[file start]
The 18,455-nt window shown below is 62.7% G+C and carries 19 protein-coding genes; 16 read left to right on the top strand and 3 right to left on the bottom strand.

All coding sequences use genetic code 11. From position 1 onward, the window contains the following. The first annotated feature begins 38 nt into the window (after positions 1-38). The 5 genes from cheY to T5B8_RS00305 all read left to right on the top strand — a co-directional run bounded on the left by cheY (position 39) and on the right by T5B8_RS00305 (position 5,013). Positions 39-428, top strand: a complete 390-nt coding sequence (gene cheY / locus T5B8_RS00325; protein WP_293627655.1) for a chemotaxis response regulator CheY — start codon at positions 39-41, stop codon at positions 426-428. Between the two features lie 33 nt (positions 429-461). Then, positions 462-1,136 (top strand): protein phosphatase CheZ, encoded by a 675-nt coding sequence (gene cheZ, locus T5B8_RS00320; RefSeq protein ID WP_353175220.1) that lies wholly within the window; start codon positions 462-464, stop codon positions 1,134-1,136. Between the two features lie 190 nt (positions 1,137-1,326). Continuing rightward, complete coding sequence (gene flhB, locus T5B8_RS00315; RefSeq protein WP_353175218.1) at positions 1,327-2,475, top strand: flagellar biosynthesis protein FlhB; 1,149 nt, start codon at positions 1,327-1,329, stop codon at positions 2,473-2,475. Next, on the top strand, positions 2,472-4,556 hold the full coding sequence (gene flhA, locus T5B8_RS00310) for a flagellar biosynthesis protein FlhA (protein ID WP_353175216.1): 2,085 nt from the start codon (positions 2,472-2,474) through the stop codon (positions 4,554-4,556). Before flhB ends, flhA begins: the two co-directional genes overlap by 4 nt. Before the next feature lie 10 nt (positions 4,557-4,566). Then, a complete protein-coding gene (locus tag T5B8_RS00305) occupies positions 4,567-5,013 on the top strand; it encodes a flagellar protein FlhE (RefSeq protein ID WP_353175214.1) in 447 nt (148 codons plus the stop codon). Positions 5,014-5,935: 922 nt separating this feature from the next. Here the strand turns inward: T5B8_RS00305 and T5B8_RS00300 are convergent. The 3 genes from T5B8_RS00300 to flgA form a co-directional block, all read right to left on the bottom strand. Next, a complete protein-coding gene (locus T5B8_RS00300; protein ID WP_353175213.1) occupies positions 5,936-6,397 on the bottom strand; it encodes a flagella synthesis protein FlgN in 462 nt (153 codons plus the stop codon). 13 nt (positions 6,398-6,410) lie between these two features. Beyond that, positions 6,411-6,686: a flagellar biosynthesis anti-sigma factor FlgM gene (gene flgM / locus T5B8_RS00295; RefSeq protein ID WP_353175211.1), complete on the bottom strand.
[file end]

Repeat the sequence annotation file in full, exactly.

The 18,455-nt window shown below is 62.7% G+C and carries 19 protein-coding genes; 16 read left to right on the top strand and 3 right to left on the bottom strand.

All coding sequences use genetic code 11. From position 1 onward, the window contains the following. The first annotated feature begins 38 nt into the window (after positions 1-38). The 5 genes from cheY to T5B8_RS00305 all read left to right on the top strand — a co-directional run bounded on the left by cheY (position 39) and on the right by T5B8_RS00305 (position 5,013). Positions 39-428, top strand: a complete 390-nt coding sequence (gene cheY / locus T5B8_RS00325; protein WP_293627655.1) for a chemotaxis response regulator CheY — start codon at positions 39-41, stop codon at positions 426-428. Between the two features lie 33 nt (positions 429-461). Then, positions 462-1,136 (top strand): protein phosphatase CheZ, encoded by a 675-nt coding sequence (gene cheZ, locus T5B8_RS00320; RefSeq protein ID WP_353175220.1) that lies wholly within the window; start codon positions 462-464, stop codon positions 1,134-1,136. Between the two features lie 190 nt (positions 1,137-1,326). Continuing rightward, complete coding sequence (gene flhB, locus T5B8_RS00315; RefSeq protein WP_353175218.1) at positions 1,327-2,475, top strand: flagellar biosynthesis protein FlhB; 1,149 nt, start codon at positions 1,327-1,329, stop codon at positions 2,473-2,475. Next, on the top strand, positions 2,472-4,556 hold the full coding sequence (gene flhA, locus T5B8_RS00310) for a flagellar biosynthesis protein FlhA (protein ID WP_353175216.1): 2,085 nt from the start codon (positions 2,472-2,474) through the stop codon (positions 4,554-4,556). Before flhB ends, flhA begins: the two co-directional genes overlap by 4 nt. Before the next feature lie 10 nt (positions 4,557-4,566). Then, a complete protein-coding gene (locus tag T5B8_RS00305) occupies positions 4,567-5,013 on the top strand; it encodes a flagellar protein FlhE (RefSeq protein ID WP_353175214.1) in 447 nt (148 codons plus the stop codon). Positions 5,014-5,935: 922 nt separating this feature from the next. Here the strand turns inward: T5B8_RS00305 and T5B8_RS00300 are convergent. The 3 genes from T5B8_RS00300 to flgA form a co-directional block, all read right to left on the bottom strand. Next, a complete protein-coding gene (locus T5B8_RS00300; protein ID WP_353175213.1) occupies positions 5,936-6,397 on the bottom strand; it encodes a flagella synthesis protein FlgN in 462 nt (153 codons plus the stop codon). 13 nt (positions 6,398-6,410) lie between these two features. Beyond that, positions 6,411-6,686: a flagellar biosynthesis anti-sigma factor FlgM gene (gene flgM / locus T5B8_RS00295; RefSeq protein ID WP_353175211.1), complete on the bottom strand.